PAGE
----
David Claerbout

Stefanie Hessler on the epistemic value of David Claerbout's digitally constructed photographs

By Stefanie Hessler

David Claerbout, The Algiers’ Sections of a Happy Moment, 2008, single-channel video projection, b&w, stereo audio, 37 min and 12 sec loop. Courtesy Kunstmuseum St. Gallen and Schenkung Senn BPM AG

‘“Time is out of joint”: it is off the hinges assigned to it by behaviour in the world, but also by movements of world.’ Gilles Deleuze’s quotation from Hamlet in Cinema 2: The Time-Image (1985) describes how, since modernity, time no longer functions as a measure for movement or actions, but rather begins to appear for and by itself. Similarly, the six videos on show here, spanning some 15 years of David Claerbout’s production, turn time tactile, almost sculptural; and while duration is not their subject matter, they render it phenomenologically perceptible. As in previous presentations, such as at the Centre Pompidou in Paris in 2007, the works are shown in proximity to each other, projected onto the walls and a translucent sheet of white fabric that spans the space diagonally.

Oil workers (from the Shell company of Nigeria) returning home from work, caught in torrential rain (2013) depicts a group of men seeking shelter under a bridge. Some are en route on motor-bikes, some on foot, with a large puddle of muddy water visible in the foreground of the almost painterly composition. The camera appears tenaciously to rotate around the men in three-dimensional space, while the picture itself remains still. At the end of the sequence, the focus turns to the subtly animated water, then reemerges and repeats the rotation in an elliptical movement. Claerbout constructed the image using 3D technology, after a JPEG file found on the Internet carrying the tagline that lends the work its title. The workers seem to be waiting – for the rain to pass, or for better days. Time passes slower when we wait, and waiting is economically unproductive and hence unpaid. The specific temporality of the piece and that of the ‘actual’ world surrounding it in the exhibition space are conflated as distinct durations that coexist within a single event.

In contrast to those waiting moments, time speeds up when we enjoy ourselves. In The Algiers’ Sections of a Happy Moment (2008), 600 projected photographs capture an instant of a recreational football game on the rooftop of a building in the casbah, when a man stops to feed a seagull. The still images are accompanied by light Arab guitar music and shown in a sequence unfolding the single moment over a period of time. The work both presents a moment in time, and concurrently represents time through the montage of shots that surpass the empirical timespan they depict. Conflating techniques of photography and cinematographic montage, Claerbout creates a hybrid between what Deleuze calls ‘time-image’, a direct presentation of time rather than its representation through movement, and ‘movement-image’, an image of time diverging from the ‘actual’ durational period of the depicted. With its multiple perspectives upon the same moment stretched in time, the work reminds us of the impossibility of subjective certainty and epistemological conclusions.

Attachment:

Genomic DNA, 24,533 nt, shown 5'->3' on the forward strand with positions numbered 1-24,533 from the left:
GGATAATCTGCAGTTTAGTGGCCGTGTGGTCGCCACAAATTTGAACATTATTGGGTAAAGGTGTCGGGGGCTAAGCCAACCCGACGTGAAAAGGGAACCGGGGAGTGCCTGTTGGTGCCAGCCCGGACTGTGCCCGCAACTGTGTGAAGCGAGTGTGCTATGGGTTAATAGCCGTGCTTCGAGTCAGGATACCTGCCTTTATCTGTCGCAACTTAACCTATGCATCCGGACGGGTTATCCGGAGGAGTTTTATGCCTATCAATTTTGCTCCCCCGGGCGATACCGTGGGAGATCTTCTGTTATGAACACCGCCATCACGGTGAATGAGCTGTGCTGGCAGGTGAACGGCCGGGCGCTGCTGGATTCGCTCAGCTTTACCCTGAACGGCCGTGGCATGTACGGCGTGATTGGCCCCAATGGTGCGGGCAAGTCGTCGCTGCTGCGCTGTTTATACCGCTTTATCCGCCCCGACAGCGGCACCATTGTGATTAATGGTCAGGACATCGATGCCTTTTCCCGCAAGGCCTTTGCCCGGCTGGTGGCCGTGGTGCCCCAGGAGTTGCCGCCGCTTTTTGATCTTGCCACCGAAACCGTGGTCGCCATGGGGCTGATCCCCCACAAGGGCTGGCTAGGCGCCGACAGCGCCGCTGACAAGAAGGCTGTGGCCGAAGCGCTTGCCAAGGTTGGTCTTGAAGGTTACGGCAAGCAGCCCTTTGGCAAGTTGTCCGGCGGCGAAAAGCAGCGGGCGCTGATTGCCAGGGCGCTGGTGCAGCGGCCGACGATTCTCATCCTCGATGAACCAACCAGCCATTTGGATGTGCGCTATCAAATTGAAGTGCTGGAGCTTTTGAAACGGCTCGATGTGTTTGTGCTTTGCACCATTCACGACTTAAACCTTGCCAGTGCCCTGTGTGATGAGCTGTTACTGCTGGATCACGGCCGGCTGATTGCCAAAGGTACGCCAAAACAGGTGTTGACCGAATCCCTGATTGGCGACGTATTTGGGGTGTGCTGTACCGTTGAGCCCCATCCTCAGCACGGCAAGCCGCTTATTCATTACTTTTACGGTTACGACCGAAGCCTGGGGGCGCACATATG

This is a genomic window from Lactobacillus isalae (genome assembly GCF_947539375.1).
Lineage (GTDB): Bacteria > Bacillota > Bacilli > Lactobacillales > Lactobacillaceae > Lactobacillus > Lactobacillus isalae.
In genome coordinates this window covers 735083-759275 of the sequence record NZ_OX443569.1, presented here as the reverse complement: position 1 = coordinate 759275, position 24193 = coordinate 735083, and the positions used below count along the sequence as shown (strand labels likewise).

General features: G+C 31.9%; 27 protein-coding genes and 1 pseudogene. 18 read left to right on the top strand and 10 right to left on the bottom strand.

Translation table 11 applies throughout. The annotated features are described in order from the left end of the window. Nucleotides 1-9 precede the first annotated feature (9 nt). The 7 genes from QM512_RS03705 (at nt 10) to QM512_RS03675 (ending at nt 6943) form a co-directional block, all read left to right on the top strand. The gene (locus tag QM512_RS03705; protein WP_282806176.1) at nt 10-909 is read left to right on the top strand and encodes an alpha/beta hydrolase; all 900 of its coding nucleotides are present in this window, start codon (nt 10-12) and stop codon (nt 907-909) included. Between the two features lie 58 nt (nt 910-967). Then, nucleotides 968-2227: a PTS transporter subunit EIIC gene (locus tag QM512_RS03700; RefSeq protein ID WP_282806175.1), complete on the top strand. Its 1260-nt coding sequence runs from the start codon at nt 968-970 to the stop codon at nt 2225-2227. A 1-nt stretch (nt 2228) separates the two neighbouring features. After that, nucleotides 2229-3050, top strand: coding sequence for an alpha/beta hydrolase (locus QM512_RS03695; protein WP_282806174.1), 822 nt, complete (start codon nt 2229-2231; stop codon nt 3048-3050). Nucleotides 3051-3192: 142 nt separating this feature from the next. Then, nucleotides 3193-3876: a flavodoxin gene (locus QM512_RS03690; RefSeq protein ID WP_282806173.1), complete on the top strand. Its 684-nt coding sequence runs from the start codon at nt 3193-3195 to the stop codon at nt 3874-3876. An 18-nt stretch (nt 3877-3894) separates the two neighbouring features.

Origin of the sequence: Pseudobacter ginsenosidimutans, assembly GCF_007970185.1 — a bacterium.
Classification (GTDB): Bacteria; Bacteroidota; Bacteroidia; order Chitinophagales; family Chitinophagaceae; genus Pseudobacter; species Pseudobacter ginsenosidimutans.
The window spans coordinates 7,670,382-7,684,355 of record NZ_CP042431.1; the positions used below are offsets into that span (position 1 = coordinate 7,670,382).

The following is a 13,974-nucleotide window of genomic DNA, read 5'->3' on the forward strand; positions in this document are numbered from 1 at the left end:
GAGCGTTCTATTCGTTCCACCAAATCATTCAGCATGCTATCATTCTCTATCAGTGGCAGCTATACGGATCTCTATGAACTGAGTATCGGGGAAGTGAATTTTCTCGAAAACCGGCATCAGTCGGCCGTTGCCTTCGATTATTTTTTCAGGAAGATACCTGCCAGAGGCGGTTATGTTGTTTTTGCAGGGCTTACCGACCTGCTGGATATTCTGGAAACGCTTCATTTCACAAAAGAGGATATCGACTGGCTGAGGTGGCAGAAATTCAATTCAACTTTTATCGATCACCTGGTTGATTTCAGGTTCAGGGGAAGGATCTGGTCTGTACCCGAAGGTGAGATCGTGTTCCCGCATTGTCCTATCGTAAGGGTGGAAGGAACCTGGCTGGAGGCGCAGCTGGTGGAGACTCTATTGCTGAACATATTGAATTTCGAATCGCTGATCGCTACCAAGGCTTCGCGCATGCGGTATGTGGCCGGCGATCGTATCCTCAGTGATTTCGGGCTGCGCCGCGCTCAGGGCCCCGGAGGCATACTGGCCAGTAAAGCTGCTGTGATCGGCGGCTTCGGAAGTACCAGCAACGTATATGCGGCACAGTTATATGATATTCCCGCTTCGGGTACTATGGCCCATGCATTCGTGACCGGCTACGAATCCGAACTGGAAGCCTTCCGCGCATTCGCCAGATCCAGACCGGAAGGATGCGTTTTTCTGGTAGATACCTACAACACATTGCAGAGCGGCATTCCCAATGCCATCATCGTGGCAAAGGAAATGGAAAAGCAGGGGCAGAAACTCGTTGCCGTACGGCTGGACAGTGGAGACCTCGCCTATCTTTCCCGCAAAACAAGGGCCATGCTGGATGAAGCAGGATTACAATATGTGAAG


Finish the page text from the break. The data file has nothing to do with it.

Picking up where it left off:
The translucent projection surface dividing the space at Marabouparken lets the six works seep through one another. The room is not darkened in black-box manner, and so allows the viewer’s time-space to entangle with that of the exhibition, reminiscent of what Henri Bergson describes as the real being reflected in the virtual. With time the denominator of the show, the confluence of disjointed visual content is partly diverting, yet also points to the simultaneity of realities, filmic and otherwise mediated. The exhibition demands time and patience. Considering today’s superfluous media-created imagery and accelerated time perception, paying (durational) attention to a single moment seems like a pertinent attitude. 

Marabouparken, Stockholm 9 October – 14 February

This article first appeared in the January & February 2016 issue of ArtReview.